Not the Point!

17 October 2009

I was scanning through the news a few weeks ago and came across this article on CNN entitled "Fasting carries risk of overeating".

In it the author makes some observations about the health benefits of certain religious practices associated with Islam and Judaism.

Kosher meat in Judaism is slaughtered in a specific way by a religious butcher known as a "shochet." The animal is drained of blood and broiled or heavily salted to help remove the blood. Both Judaism and Islam, whose dietary laws fall under "halal," [Halal is strictly a Muslim thing. -Ed] mandate that the animal be ritually slaughtered with specific prayers.

The practice salting of meat helps fight bacteria, but probably not more than other modern antimicrobial techniques, Regenstein said.

"We're talking about 4,000 years of salting having benefit, and the rest of the science, in a sense, has caught up in the last 10 years," he said.

If sodium is a concern because of high blood pressure, there are butcher shops that sell meat with different kinds of salt, or unsalted meat for broiling.

The Jewish custom of separating milk and meat -- not eating the two at the same meal and, for the most strict adherents, having separate plates and utensils for each -- does not appear to have dietary advantages or disadvantages, experts say.

In a practical sense, this tradition forces people to make their meals more diverse and plan them out more carefully, Regenstein said. Usually, people will not eat as much meat overall when they practice this kosher separation, he said.

And this:

Judaism and Islam share a restriction against eating pork. Some say this helps stave off trichinosis, a parasitic disease that humans can get from eating undercooked or raw pork, Regenstein said. However, there is some question about whether pigs in the Middle East would have had trichinosis ages ago when these traditions were developed, he said.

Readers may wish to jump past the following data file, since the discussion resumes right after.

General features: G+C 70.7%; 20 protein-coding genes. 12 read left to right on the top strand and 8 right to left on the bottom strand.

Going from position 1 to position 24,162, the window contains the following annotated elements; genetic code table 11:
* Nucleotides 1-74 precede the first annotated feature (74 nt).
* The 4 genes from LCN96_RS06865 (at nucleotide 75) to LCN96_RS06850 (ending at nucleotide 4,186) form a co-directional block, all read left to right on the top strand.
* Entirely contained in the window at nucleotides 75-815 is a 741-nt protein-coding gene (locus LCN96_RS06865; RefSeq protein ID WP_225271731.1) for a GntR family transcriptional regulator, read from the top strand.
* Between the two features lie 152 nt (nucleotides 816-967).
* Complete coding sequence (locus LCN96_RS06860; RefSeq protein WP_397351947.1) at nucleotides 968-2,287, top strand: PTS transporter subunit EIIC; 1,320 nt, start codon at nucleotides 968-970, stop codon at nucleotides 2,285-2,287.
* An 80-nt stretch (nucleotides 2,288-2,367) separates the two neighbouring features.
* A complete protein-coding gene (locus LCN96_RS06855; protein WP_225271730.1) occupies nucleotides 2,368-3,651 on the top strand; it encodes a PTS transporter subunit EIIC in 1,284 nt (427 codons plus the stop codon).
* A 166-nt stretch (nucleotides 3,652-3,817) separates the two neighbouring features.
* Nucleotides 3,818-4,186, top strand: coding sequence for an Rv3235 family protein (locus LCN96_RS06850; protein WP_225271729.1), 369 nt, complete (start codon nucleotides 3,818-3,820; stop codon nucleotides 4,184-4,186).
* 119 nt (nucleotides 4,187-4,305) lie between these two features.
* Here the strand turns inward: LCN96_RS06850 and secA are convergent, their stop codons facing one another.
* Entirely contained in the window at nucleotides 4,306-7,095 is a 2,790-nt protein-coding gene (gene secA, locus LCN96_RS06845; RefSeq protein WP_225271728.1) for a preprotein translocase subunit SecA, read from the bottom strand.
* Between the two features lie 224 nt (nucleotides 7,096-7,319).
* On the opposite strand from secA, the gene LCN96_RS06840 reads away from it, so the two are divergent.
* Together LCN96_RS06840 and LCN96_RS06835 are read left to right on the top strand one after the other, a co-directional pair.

In addition, Jews traditionally do not eat shellfish, such as shrimp. Again, there is some association with certain diseases, as well as pollution, but it's not clear that this tradition leads to better health. Moreover, one of the staples of Jewish ritual meals such as Passover is gefilte fish, made from carp, which eats shrimp anyway, he said.


After reading this I immediately thought "health is not the point!"

In regards to what food is suitable for G-d's people, the primary source of instruction in Scripture is found in Leviticus 11.  The entire chapter addresses clean and unclean foods.

At no point in this chapter is there any mention of health or any indication that health is the point of this instruction.

What then, is the point?


The chapter closes out with this admonition:

Leviticus 11:45

'For I am the LORD who brought you up from the land of Egypt to be your G-d; thus you shall be holy, for I am holy.'"  [emphasis added]

Secular authors (and the entire secular world for that matter) do not get the point because holiness is a matter of G-dliness.  Those who reject G-d, His Word, and His Son often seek the exact opposite: profanity.

No, not swearing or cussing.  "Profane" means "common".  Instead of treating something as "holy" (i.e. set-apart) they treat things as "common".  Rather than setting their lives apart for G-d and His purposes they just "go with the flow" and live common lives devoid of holiness and devoid of G-dliness.

Through the strength and faith that He has given us may we make G-d the center and focus of our lives.


Last modified on 16 January 2017

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